clearly, the Israelis are thinking, this is going to be long-term. This is going to be intensive. But it's not going to be, like, a lightning strike kind of thing.
This is going to be a grinding and it will be -- by the way, it'll be difficult to use the air power that Seth referenced. I mean, that's always been an advantage for the Israelis. But in this kind of environment, for -- it'll be a little bit more difficult to use air power.
BLITZER: Yeah. That's an important point as well.
Evelyn, if there is direct, direct evidence or intelligence that emerges connecting Iran to this Hamas attack against Israel, what will that mean for Iran?
FARKAS: Well, I think it will mean some kind of retaliation from Israel. It makes me think back on when Israel launched the attack on the nuclear weapons facility that was being constructed in Syria. In that case, Israel launched the attack, took out the facility, gave some warning to the United States.
At the time I was in the U.S. Senate as a senior staffer. And it actually, kind of, was enough to prevent any further escalation, meaning Israel gave its response. And we were able to ensure that it didn't result in any further war.
So, Israel could respond with some kind of strike, but then the Iranians and the Israelis would understand, okay, we don't want an all-out war. But it's a very, very dangerous situation. I have to say, it's highly conceivable that the Iranians were involved in training Hamas. Clearly they support them. And I also wonder whether the Iranians gave some advanced notice to the Russian government.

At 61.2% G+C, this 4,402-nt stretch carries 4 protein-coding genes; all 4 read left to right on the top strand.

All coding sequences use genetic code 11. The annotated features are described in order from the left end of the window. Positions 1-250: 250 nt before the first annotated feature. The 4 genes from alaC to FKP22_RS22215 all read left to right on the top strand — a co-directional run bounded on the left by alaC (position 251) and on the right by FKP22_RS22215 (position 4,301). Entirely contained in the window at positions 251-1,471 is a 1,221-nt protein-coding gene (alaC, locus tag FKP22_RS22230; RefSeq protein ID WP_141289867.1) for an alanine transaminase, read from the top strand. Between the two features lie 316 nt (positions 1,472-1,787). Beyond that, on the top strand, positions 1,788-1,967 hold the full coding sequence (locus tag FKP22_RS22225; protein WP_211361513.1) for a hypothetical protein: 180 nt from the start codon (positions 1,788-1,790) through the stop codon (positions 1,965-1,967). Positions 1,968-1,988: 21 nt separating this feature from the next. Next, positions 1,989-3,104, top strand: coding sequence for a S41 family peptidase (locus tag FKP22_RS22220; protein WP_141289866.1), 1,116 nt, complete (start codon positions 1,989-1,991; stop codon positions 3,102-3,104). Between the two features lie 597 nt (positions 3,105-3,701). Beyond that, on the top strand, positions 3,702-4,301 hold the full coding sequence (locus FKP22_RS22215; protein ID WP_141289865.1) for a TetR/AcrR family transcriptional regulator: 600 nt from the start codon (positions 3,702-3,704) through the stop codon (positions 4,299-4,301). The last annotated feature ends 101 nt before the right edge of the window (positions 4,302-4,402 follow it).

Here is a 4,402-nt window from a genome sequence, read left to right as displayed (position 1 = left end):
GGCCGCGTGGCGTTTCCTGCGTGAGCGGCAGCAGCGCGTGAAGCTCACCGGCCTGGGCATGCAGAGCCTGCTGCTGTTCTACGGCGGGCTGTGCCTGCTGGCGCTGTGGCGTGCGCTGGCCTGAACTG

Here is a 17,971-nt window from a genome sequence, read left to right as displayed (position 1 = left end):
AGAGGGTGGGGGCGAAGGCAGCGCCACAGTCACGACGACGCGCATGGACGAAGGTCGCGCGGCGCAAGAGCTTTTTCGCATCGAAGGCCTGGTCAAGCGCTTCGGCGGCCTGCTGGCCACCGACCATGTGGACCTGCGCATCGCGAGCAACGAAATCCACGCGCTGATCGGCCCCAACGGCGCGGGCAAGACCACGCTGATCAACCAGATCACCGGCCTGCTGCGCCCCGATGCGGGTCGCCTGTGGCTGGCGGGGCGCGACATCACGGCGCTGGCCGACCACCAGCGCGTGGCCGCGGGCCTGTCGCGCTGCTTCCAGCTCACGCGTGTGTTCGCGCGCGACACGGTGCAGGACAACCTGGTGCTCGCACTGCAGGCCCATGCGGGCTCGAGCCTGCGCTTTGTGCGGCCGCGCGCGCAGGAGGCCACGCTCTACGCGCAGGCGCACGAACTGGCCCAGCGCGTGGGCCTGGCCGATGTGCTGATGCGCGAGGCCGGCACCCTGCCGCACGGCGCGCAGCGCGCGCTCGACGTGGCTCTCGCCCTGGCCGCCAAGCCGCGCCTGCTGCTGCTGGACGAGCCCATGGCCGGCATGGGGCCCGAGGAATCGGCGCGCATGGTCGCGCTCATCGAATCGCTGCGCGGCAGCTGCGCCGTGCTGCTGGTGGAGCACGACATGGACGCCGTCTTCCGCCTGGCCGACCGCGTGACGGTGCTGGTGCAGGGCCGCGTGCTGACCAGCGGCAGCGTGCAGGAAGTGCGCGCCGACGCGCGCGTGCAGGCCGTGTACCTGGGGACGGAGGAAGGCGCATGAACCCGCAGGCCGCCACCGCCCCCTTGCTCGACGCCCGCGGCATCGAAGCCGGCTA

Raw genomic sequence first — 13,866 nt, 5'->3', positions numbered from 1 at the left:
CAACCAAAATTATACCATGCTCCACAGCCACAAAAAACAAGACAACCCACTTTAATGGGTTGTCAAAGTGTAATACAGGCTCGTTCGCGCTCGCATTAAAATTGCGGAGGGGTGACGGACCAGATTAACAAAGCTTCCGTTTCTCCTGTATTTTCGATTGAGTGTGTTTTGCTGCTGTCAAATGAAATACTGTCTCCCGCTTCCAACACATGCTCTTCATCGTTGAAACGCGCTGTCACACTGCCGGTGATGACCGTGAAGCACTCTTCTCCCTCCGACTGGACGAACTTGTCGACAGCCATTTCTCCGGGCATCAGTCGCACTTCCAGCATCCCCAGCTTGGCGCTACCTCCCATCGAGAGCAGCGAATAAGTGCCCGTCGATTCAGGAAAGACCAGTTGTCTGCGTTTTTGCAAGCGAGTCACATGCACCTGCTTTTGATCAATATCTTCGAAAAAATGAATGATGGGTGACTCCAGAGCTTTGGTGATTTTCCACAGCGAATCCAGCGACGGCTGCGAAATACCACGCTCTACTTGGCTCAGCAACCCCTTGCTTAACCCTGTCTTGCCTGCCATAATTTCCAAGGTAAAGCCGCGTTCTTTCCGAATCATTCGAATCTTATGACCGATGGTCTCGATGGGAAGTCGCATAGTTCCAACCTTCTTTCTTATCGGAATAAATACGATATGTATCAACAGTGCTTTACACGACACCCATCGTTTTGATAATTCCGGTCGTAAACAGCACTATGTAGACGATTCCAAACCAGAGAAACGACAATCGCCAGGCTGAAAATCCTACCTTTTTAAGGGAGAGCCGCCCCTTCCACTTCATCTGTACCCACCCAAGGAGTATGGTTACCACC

BLITZER: Yeah, it's interesting because everybody who knows the Israeli air force knows they certainly do have the air capability to strike various targets in Iran if in fact that should happen.
Guys, thank you very much for that excellent, excellent analysis.
OUTFRONT next, our breaking news continues. Our Manu Raju just emerging now from a crucial closed door meeting on Capitol Hill. How much is the situation in Israel adding to the urgency for the House of Representatives to get a new speaker?
BLITZER: Breaking news we're following, Republicans meeting behind closed doors tonight, as the House of Representatives remains paralyzed without a speaker, six days after a group of rebel Republicans ousted Kevin McCarthy.
The GOP now facing growing and growing calls to unite behind one speaker candidate to make sure the U.S. is able to support Israel in its war against Hamas.
But there is no sign at all Republicans are ready at least yet to rally behind one candidate. And some are even pushing re-electing Kevin McCarthy speaker, which he did not necessarily rule out.
CNN's Manu Raju is OUFRONT on Capitol Hill for us.
Manu, I understand you just emerged from this closed door meeting in the House. So, what is going on behind the scenes?